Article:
Baby signing

The influence of sign language on your baby's development plus advice on baby signing classes.
Some child development researchers have suggested that babies can start identifying sign language at six months of age; and, while this may seem like an idea that can't fail, there are several factors to consider when thinking of introducing sign language into your baby's stimulation and development.

Baby signing, although not actually defined as a 'language' is devised of simple gestures closely linked to the word/action being signed. If you choose to introduce signing into your baby’s development, it is important to start with very basic signs, for those notions your child is familiar with, for example 'eat', 'drink', 'milk' etc.

It is recommended to start this signing roughly between the ages of 6-9 months, and follow your baby's lead when it comes to devising gestures, for example observe what interests your baby and develop motions for these. It is important to always speak when signing, and never attempt it in silence. Equally, speaking slowly and clearly, but with a natural tone, as well as keeping each sentence limited to one particular sign are key factors to stick to. It is also advisable to keep consistency levels high within your sign language, but at the same time, accept any attempts from your baby, and welcome these changes. Remember it's all about learning and development, alongside finding whats right for you and your child.

Signing can be extremely beneficial when a child wants to communicate at an age when their spoken language is simply not developed enough to make this happen. However, although there is no evidence that signing delays the development of your child's speech, it is a concern for many parents that signing will take over from the development of their child's speech, causing problems later in their years. Research has suggested that babies learning sign as a first language produce their first signs slightly earlier than babies produce their first spoken words, therefore it can be a worry that sign language becomes the norm for children, even as their speech develops.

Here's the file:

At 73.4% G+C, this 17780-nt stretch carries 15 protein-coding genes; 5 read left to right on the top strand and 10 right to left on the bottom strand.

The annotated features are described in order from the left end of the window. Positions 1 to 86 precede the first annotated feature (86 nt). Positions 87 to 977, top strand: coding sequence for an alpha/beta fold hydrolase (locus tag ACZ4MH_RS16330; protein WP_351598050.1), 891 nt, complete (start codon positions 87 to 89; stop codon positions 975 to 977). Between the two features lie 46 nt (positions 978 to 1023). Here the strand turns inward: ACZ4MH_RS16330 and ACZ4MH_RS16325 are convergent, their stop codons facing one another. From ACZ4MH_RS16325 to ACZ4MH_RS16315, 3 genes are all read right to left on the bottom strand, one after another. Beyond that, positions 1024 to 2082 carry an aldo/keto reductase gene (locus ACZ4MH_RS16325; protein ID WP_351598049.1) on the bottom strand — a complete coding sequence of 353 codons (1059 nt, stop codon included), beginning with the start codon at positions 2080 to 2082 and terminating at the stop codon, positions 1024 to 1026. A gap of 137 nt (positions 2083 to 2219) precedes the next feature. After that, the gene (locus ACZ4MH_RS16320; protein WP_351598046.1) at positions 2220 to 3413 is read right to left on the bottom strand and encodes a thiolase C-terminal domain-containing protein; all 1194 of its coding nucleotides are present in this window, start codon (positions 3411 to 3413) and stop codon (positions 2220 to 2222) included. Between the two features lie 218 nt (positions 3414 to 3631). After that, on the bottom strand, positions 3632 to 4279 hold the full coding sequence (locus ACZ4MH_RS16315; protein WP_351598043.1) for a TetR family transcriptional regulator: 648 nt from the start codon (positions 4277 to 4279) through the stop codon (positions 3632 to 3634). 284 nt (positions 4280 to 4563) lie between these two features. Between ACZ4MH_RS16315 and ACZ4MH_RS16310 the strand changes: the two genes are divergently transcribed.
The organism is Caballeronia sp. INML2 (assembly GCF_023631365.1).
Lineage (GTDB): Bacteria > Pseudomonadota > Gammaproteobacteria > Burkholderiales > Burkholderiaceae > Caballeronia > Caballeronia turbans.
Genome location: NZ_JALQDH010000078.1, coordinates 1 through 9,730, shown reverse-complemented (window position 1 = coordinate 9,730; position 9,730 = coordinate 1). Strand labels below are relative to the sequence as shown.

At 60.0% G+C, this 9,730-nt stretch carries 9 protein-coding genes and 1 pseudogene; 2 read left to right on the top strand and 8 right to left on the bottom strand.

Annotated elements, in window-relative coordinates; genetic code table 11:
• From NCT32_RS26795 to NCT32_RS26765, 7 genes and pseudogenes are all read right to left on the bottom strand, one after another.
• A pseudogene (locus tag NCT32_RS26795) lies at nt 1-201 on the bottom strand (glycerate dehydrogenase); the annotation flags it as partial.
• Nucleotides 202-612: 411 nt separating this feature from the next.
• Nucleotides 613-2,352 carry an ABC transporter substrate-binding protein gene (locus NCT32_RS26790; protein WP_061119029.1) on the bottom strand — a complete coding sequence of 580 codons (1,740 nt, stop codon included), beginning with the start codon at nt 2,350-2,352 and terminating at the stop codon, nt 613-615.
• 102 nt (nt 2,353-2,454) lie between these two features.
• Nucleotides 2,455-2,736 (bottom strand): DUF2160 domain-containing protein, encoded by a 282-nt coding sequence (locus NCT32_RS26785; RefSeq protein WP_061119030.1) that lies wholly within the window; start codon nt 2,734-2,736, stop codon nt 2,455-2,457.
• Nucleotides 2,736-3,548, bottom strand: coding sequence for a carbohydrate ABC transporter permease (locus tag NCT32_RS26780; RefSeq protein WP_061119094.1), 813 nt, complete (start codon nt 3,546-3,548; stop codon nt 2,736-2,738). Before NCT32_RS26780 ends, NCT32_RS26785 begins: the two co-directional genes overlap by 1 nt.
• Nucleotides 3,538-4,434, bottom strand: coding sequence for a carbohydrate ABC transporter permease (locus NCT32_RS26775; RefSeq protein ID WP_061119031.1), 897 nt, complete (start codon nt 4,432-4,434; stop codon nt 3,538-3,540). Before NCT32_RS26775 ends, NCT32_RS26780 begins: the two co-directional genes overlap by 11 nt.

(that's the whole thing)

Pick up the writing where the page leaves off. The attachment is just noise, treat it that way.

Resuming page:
On the positive, sign language can help baby's understanding and their expression of language before their development is at a level when they can physically speak it; therefore it can help beat frustration, alongside allowing you to meet your baby's needs quickly, causing less distress and prolonged upset.

There is a wealth of books, CD ROMs, and specific classes dedicated to baby sign language available across the country, however it is possible to use gestures that you already know or have started using on a very basic level. The positive effects of developing a basic baby sign language are obviously wide ranging; from encouraging earlier understanding development, to cutting levels of frustration from both you and your baby.

Looking into baby signing is clearly an area that is interesting and beneficial to address, but before jumping on this quite fashionable bandwagon, and shelling out for the privilege, look at the signing you can develop with your baby yourself, a system that is not just cheaper, but possibly that little bit more beneficial as well.
Author : Elizabeth Stansfield

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I used sign language with both of my kids. It worked great. We still use it with my 5 year old.
by debbiemazz 12th Aug 2010, 10:24am

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